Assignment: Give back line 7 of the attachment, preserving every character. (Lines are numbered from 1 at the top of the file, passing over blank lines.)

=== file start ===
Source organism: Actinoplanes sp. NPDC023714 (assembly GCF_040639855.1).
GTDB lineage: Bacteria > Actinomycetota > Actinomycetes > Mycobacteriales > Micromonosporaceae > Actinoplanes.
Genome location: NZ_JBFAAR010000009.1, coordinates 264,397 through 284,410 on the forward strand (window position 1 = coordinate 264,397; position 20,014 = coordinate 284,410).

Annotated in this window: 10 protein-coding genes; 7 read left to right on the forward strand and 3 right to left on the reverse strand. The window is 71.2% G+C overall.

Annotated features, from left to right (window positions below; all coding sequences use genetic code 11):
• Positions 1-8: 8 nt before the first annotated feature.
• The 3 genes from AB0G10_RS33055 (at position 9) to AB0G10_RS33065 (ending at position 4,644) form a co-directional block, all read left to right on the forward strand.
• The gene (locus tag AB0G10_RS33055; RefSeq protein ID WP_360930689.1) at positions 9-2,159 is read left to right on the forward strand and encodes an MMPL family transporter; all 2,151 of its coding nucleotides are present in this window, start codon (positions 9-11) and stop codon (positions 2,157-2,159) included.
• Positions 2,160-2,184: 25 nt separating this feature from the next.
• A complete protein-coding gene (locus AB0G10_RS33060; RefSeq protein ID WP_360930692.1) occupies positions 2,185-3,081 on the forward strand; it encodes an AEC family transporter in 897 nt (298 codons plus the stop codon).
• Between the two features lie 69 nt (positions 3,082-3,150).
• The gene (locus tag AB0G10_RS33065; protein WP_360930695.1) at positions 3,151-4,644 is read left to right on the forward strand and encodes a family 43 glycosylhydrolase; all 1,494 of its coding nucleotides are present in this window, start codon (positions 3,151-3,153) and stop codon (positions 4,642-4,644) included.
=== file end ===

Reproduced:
• The 3 genes from AB0G10_RS33055 (at position 9) to AB0G10_RS33065 (ending at position 4,644) form a co-directional block, all read left to right on the forward strand.